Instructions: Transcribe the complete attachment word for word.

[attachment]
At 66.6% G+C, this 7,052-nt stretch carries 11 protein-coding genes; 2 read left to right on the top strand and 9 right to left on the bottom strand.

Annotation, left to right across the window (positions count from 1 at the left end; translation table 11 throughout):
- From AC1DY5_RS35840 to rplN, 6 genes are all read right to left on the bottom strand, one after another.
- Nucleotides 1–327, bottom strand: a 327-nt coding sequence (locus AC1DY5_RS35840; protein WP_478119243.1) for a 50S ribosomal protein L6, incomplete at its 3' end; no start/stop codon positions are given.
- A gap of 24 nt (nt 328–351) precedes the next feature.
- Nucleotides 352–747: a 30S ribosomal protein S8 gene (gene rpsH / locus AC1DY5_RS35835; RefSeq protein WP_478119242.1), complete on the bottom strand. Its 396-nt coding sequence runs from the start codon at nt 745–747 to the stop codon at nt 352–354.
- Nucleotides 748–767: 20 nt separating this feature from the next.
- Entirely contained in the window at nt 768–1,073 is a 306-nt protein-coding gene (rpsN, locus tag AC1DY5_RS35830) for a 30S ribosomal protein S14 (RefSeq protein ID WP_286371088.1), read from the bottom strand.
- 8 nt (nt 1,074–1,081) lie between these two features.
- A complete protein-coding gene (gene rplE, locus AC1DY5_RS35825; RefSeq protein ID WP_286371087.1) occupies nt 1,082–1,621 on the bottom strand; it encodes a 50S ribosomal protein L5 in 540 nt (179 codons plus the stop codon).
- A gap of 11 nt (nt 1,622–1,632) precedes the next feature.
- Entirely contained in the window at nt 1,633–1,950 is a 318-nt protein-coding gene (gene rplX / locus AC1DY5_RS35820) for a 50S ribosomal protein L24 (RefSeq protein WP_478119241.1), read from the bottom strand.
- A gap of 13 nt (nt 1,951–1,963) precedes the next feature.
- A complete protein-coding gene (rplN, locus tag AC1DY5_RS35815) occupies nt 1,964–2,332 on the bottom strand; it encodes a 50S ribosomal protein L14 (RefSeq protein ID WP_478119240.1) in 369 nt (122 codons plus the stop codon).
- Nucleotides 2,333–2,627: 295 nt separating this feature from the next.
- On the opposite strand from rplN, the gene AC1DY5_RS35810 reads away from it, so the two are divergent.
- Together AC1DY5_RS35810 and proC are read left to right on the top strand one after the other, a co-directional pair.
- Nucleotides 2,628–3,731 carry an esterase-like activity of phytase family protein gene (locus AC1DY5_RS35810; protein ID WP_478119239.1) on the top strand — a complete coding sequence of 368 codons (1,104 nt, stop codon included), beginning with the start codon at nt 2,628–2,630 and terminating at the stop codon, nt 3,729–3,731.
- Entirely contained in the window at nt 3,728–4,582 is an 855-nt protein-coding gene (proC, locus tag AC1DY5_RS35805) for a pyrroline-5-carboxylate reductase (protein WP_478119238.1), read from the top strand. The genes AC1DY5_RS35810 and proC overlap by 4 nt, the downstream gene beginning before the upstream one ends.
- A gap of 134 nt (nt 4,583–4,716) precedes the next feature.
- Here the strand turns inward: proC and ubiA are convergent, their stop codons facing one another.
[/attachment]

At 66.6% G+C, this 7,052-nt stretch carries 11 protein-coding genes; 2 read left to right on the top strand and 9 right to left on the bottom strand.

Annotation, left to right across the window (positions count from 1 at the left end; translation table 11 throughout):
- From AC1DY5_RS35840 to rplN, 6 genes are all read right to left on the bottom strand, one after another.
- Nucleotides 1–327, bottom strand: a 327-nt coding sequence (locus AC1DY5_RS35840; protein WP_478119243.1) for a 50S ribosomal protein L6, incomplete at its 3' end; no start/stop codon positions are given.
- A gap of 24 nt (nt 328–351) precedes the next feature.
- Nucleotides 352–747: a 30S ribosomal protein S8 gene (gene rpsH / locus AC1DY5_RS35835; RefSeq protein WP_478119242.1), complete on the bottom strand. Its 396-nt coding sequence runs from the start codon at nt 745–747 to the stop codon at nt 352–354.
- Nucleotides 748–767: 20 nt separating this feature from the next.
- Entirely contained in the window at nt 768–1,073 is a 306-nt protein-coding gene (rpsN, locus tag AC1DY5_RS35830) for a 30S ribosomal protein S14 (RefSeq protein ID WP_286371088.1), read from the bottom strand.
- 8 nt (nt 1,074–1,081) lie between these two features.
- A complete protein-coding gene (gene rplE, locus AC1DY5_RS35825; RefSeq protein ID WP_286371087.1) occupies nt 1,082–1,621 on the bottom strand; it encodes a 50S ribosomal protein L5 in 540 nt (179 codons plus the stop codon).
- A gap of 11 nt (nt 1,622–1,632) precedes the next feature.
- Entirely contained in the window at nt 1,633–1,950 is a 318-nt protein-coding gene (gene rplX / locus AC1DY5_RS35820) for a 50S ribosomal protein L24 (RefSeq protein WP_478119241.1), read from the bottom strand.
- A gap of 13 nt (nt 1,951–1,963) precedes the next feature.
- A complete protein-coding gene (rplN, locus tag AC1DY5_RS35815) occupies nt 1,964–2,332 on the bottom strand; it encodes a 50S ribosomal protein L14 (RefSeq protein ID WP_478119240.1) in 369 nt (122 codons plus the stop codon).
- Nucleotides 2,333–2,627: 295 nt separating this feature from the next.
- On the opposite strand from rplN, the gene AC1DY5_RS35810 reads away from it, so the two are divergent.
- Together AC1DY5_RS35810 and proC are read left to right on the top strand one after the other, a co-directional pair.
- Nucleotides 2,628–3,731 carry an esterase-like activity of phytase family protein gene (locus AC1DY5_RS35810; protein ID WP_478119239.1) on the top strand — a complete coding sequence of 368 codons (1,104 nt, stop codon included), beginning with the start codon at nt 2,628–2,630 and terminating at the stop codon, nt 3,729–3,731.
- Entirely contained in the window at nt 3,728–4,582 is an 855-nt protein-coding gene (proC, locus tag AC1DY5_RS35805) for a pyrroline-5-carboxylate reductase (protein WP_478119238.1), read from the top strand. The genes AC1DY5_RS35810 and proC overlap by 4 nt, the downstream gene beginning before the upstream one ends.
- A gap of 134 nt (nt 4,583–4,716) precedes the next feature.
- Here the strand turns inward: proC and ubiA are convergent, their stop codons facing one another.